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The $200 million free state tax refund

A quarter-million-plus feds live or work in Maryland. So, given the U.S. Supreme Court's recent finding that counties in The Free State have been double-taxing some residents, will federal workers score big time? Senior Correspondent Mike Causey turns to a tax expert.

Tags: Mike Causey , Maryland , double taxation

Thursday - 05/21/2015, 03:00am EDT

Supreme Court decision helps clarify whistleblower protections

The Supreme Court upheld an appeals court's decision that Robert MacLean is eligible for whistleblower protection. The TSA fired the former air marshal for leaking information to the media.

Tags: Robert MacLean , John Roberts , whistleblower , Tom Devine , TSA , DHS , Matthew Tully , Tully Rinckey , Oversight , Whistleblower Protection Enhancement Act , Michael OConnell

Wednesday - 01/21/2015, 03:17pm EST
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Mathew Tully, Founding Partner, Tully Rinckey

The Supreme Court makes a decision today on a whistleblowing case at the Homeland Security Department. DHS fired an air marshal for blowing the whistle on the Transportation Security Administration after it canceled overnight missions during a hijacking alert. Mathew Tully is a founding partner at the law firm Tully Rinckey. On In Depth with Francis Rose, he explained the details of the case.

Tags: Matthew Tully , Tully Rinckey , whistleblower , air marshal , TSA , In Depth

Wednesday - 01/21/2015, 04:25pm EST
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Supreme Court rules in favor of fired whistleblower

The Supreme Court ruled Wednesday that a former air marshal who was fired after leaking plans to the media about security cutbacks can seek whistleblower protection.

Tags: whistleblower , Oversight , Robert MacLean , air marshal , TSA , DHS

Wednesday - 01/21/2015, 01:30pm EST

Mathew Tully, Founding Partner, Tully Rinckey PLLC

The Supreme Court is set to hear the case of a former Federal Air Marshal turned whistleblower on Nov. 4. Robert MacLean was fired after he told the media about the Transportation Security Administration's decision to use fewer air marshals on long distance flights. This is the first case the Supreme Court will hear that directly involves a federal whistleblower. Matt Tully, founding partner of the law firm Tully Rinckey, joined Tom Temin on the Federal Drive with details.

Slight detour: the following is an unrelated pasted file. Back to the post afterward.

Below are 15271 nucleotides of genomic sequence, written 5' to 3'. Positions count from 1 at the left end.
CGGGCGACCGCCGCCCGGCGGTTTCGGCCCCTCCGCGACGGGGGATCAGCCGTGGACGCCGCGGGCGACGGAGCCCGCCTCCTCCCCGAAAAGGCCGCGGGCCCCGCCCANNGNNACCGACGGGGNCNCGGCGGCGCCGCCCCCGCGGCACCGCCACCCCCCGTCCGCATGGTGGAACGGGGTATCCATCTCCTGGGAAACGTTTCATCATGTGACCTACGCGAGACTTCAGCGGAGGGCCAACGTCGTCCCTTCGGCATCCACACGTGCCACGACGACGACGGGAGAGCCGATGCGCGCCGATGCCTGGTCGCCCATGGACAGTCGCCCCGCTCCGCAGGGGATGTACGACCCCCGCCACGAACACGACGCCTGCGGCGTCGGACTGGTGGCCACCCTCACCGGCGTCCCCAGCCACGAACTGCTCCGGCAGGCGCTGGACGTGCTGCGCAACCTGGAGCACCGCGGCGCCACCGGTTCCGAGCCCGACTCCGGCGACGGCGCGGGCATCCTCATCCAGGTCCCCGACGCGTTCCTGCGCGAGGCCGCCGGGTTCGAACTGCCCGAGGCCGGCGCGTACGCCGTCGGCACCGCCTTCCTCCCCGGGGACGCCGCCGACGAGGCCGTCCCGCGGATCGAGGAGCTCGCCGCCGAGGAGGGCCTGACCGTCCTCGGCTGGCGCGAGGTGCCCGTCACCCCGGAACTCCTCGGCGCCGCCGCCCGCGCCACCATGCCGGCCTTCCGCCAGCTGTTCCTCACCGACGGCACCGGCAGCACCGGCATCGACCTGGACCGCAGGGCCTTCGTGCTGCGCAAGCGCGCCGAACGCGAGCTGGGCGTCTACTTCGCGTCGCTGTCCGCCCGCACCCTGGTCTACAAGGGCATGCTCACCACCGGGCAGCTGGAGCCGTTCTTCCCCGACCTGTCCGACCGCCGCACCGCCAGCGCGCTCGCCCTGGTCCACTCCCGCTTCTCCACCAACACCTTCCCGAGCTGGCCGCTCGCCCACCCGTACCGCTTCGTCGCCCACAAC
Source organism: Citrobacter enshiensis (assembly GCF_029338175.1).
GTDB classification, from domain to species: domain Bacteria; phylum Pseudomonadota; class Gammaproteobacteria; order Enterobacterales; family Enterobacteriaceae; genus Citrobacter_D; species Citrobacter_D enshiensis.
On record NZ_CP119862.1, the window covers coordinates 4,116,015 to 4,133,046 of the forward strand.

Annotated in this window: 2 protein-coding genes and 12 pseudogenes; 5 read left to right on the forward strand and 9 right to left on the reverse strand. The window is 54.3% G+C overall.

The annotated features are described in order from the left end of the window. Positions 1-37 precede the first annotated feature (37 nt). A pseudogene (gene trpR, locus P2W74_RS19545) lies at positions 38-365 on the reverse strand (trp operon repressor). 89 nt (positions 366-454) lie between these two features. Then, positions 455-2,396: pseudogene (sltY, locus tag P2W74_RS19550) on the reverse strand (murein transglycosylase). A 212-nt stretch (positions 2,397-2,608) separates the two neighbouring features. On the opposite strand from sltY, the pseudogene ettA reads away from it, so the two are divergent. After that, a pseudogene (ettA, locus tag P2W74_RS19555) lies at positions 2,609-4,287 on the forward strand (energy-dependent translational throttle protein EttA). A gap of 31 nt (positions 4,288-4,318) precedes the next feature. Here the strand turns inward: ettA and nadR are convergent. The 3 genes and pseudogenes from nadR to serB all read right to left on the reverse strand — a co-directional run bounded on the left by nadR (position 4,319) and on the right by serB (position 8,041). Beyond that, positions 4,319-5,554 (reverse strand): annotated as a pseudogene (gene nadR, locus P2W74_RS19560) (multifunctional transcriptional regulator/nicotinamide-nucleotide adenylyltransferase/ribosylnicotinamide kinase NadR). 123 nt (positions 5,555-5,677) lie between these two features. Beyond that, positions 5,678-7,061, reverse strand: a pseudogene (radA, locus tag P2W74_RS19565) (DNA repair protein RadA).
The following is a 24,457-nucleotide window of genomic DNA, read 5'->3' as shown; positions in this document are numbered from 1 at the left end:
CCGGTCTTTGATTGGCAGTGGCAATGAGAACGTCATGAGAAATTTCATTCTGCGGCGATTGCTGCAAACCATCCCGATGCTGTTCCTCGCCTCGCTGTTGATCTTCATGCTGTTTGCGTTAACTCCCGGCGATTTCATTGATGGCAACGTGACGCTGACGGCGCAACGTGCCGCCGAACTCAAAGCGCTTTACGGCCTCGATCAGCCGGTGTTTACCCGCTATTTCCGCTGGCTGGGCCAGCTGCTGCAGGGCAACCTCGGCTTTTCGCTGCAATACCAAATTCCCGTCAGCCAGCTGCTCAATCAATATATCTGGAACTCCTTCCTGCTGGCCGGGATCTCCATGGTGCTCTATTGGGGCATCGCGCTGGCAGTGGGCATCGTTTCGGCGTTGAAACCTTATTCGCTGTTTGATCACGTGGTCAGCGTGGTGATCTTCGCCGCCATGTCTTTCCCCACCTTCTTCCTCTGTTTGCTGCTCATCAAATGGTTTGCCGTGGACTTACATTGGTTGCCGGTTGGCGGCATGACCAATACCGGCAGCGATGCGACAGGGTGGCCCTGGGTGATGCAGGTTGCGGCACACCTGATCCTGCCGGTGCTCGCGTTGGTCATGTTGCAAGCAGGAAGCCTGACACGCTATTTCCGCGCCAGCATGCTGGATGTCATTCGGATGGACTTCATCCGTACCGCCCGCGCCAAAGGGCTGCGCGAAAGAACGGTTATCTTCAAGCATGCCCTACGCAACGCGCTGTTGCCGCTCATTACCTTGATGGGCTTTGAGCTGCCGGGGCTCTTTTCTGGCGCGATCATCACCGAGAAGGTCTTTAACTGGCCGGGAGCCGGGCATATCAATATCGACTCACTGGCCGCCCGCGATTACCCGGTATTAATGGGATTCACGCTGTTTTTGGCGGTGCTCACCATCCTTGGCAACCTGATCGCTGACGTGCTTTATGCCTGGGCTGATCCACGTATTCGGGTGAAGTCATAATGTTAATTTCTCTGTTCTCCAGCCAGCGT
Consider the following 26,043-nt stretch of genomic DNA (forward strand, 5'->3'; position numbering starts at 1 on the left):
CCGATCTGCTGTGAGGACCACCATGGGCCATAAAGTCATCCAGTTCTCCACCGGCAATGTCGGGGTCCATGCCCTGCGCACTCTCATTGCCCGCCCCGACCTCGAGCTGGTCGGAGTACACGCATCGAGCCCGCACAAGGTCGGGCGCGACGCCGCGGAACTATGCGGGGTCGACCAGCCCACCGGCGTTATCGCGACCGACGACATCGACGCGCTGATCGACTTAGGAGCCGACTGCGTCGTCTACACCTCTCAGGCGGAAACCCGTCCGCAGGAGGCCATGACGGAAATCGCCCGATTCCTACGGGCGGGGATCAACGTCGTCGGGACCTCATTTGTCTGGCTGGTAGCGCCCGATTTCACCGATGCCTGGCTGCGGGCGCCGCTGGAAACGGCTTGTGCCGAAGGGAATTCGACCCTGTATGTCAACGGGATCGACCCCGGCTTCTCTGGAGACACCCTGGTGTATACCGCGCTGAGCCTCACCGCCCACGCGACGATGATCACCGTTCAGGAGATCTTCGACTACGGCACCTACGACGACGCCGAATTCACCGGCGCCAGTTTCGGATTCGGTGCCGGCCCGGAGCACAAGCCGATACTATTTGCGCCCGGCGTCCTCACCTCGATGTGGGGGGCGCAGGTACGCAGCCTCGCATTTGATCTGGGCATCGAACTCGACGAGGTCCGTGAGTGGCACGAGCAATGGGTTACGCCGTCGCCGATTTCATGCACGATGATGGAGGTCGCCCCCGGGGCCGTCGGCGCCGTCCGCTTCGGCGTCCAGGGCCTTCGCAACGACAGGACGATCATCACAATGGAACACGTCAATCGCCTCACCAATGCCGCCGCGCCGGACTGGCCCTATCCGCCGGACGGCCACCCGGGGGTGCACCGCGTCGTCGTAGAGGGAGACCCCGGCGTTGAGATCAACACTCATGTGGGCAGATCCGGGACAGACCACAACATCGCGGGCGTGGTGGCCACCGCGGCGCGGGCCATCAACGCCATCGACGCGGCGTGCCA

Tags: Mathew Tully , Tom Temin , Federal Drive , whistleblower , air marshal , Robert MacLean , TSA , Tully Rinckey

Monday - 10/20/2014, 11:18am EDT
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Ed Kneedler, Deputy Solicitor General, Justice Department

The Service to America Medals honor federal employees who go above and beyond their job descriptions to serve the public. For the next few months, Federal News Radio will speak to the finalists. When the Justice Department has a big case before the Supreme Court there's one man it turns to over and over again. Ed Kneedler has argued 125 cases before the high court, a record among today's lawyers. He's defended the government's positions on the Affordable Care Act, on a controversial Arizona immigration law and even in the Elian Gonzalez case during the Clinton Administration. Deputy Solicitor General Ed Kneedler joined Tom Temin and Emily Kopp on the Federal Drive to discuss his Sammies nomination.

Tags: Sammies Awards , Ed Kneedler , Service to America Medals ,

Monday - 08/04/2014, 01:09am EDT
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Supreme Court rules on smart phone protection in police searches

The Supreme Court says smart phones are protected from police searches without a warrant because it's following the guidance of a federal agency. The Court turned to the National Institute of Standards and Technology to learn more about mobile technology. Supreme Court Justice John Roberts cites the NIST Guidelines on Mobile Device Forensics three times in the court's opinion. The Court learned police can just turn off a cellphone while it obtains a warrant to stop someone from destroying its records.

Tags: John Roberts , smart phones , warrants , GDIT Cyber Reports , GDIT Enterprise Center

Thursday - 07/24/2014, 04:30pm EDT

John Elwood, Partner, Vinson & Elkins LLP

The Supreme Court has ruled to curb the President's power to make recess appoints. Basically, the court says the Senate has to really be in recess. And even if it's only keeping the lights on for light business and blocking appointments, that means it is open. John Elwood is a partner at the law firm Vinson & Elkins. As a former Justice assistant solicitor general and White House Counsel, he's argued seven cases before the Supreme Court. He joined Tom Temin on the Federal Drive to discuss what the ruling means for future appointees.

Tags: John Elwood , Federal Drive , Tom Temin ,

Friday - 06/27/2014, 10:45am EDT
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Furloughs, debt ceiling and lobbying

On this week's Capital Impact show, Bloomberg Government analysts discuss how the debt limit and furloughs are affecting the economy, and how a case being reviewed by the Supreme Court, could impact future elections.
October 10, 2013

Tags: acquisition , Treasury Department , debt ceiling , debt limit , furloughs , government shutdown , Federal Election Commission , PACS , Allen Scott , Nela Richardson , Peter Brusoe , Capital Impact , Bloomberg Government

Thursday - 10/10/2013, 06:01pm EDT
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